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Cognitive theories and undergraduate drinking: Examining the effects of anxiety sensitivity and social norms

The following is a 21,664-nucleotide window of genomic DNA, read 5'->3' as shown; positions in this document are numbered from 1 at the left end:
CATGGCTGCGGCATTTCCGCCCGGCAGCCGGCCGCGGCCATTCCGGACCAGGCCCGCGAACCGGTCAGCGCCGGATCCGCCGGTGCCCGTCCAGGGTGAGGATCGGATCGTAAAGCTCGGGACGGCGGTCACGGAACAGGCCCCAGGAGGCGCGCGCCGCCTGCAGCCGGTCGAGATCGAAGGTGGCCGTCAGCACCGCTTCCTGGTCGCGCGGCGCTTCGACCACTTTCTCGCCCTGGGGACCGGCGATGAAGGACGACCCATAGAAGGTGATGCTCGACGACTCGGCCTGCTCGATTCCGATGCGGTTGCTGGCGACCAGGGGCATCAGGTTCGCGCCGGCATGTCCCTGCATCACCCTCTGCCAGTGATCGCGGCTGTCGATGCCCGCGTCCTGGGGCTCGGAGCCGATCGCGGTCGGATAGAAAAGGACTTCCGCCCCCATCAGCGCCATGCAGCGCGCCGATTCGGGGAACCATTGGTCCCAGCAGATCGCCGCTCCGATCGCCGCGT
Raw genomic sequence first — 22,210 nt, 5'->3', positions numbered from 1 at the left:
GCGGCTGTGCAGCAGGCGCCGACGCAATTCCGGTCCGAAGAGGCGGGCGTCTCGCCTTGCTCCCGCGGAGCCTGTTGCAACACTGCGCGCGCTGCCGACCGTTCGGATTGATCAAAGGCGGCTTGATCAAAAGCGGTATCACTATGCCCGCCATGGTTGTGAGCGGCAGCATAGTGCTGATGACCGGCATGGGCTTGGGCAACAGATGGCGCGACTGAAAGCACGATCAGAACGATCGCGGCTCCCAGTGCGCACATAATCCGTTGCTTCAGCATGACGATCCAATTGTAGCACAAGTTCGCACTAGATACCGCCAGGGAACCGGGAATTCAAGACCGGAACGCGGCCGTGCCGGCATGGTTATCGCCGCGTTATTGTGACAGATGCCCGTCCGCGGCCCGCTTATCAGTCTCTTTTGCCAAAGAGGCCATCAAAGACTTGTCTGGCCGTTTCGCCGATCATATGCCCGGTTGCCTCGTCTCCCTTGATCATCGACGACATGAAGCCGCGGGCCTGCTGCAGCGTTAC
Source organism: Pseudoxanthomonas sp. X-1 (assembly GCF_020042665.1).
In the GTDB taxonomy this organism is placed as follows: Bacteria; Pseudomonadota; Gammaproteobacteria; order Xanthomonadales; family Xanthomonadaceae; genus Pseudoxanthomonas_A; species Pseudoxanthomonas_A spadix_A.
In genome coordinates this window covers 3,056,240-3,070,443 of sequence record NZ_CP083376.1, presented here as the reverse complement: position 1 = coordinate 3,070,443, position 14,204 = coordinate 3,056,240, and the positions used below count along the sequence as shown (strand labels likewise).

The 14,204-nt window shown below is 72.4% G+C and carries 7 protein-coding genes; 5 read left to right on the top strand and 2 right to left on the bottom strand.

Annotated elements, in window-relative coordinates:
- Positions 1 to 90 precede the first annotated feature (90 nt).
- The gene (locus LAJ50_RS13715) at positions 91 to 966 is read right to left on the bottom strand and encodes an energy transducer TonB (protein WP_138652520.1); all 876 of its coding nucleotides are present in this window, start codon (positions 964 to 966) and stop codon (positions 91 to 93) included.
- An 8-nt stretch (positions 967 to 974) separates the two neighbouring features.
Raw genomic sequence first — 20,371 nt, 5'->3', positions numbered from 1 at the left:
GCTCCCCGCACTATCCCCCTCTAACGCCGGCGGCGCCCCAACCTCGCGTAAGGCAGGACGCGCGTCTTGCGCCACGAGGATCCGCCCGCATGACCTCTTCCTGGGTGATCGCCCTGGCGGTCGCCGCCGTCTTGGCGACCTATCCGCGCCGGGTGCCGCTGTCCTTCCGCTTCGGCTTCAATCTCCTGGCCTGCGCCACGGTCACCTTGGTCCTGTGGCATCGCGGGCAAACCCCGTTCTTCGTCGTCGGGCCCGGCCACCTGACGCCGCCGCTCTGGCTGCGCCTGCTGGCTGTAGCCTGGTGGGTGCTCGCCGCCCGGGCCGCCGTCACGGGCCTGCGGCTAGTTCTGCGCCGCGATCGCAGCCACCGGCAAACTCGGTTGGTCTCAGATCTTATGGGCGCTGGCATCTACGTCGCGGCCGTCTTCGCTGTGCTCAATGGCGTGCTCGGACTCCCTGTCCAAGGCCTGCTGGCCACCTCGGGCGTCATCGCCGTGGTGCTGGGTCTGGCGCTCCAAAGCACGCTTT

The World Health Organization estimates that 1 in 20 deaths are related to alcohol use. Drinking is usually at its heaviest during young adulthood, and the majority of undergraduate students drink. Heavy drinking during this time can be a big problem, as people have responsibilities like attending class and working part-time, and can later lead to problems like underemployment and addiction. Anxiety sensitivity (AS) is the fear of experiencing anxiety. Tension reduction theory suggests that people high in AS are more likely to drink heavily, because they use alcohol to lower anxiety and feel calmer. However, the association is not straight-forward, and research is mixed. It makes sense that those high in AS drink to cope, but on the other hand, these people may avoid drinking because alcohol has effects that resemble symptoms of anxiety, such as a racing heart. Therefore, it would seem that other factors are at play. Those high in AS must look past the negative effects of alcohol and instead drink for emotional relief. Impulsivity is perhaps what pushes these people past mixed feelings about drinking. Similarly, individuals may drink because they think that others approve of drinking. The theory of planned behaviour suggests that believing that others approve of heavy drinking may put those high in AS at risk for drinking. The goal of the current study is to clarify the effect of AS on alcohol use and related problems. This will be done by considering the impact of impulsivity, injunctive norms (perceived approval of risky drinking), and alcohol-related thoughts. Study 1 will examine the combined effects of AS and impulsivity on alcohol outcomes, and how thoughts about alcohol help explain this link. Study 2 will examine the combined effects of AS, impulsivity, and injunctive norms on alcohol outcomes, and how changes in intention to drink over time help explain this link. We expect that high AS will lead to alcohol outcomes, but only when impulsivity is high, and that reasons for drinking will explain this link (Study 1). We also expect that AS will lead to alcohol use and problems, but only when both impulsivity and perceived approval of drinking are high, and that intention to drink will explain this link. So far, we have our data for Study 1, and for the first assessment for Study 2. For Study 1, 205 participants completed online surveys assessing AS, impulsivity, drinking motives, and alcohol use/problems. Early results show positive associations between alcohol outcomes and both AS and impulsivity. For Study 2, 1126 first year undergraduates completed surveys assessing AS, impulsivity, injunctive norms, drinking intentions, and alcohol use/problems, and the survey will be completed twice more, in 6- and 12-months’ time. This research may influence how we think about, and thus prevent and intervene in, problematic drinking in young adults, especially in those high in AS and impulsivity.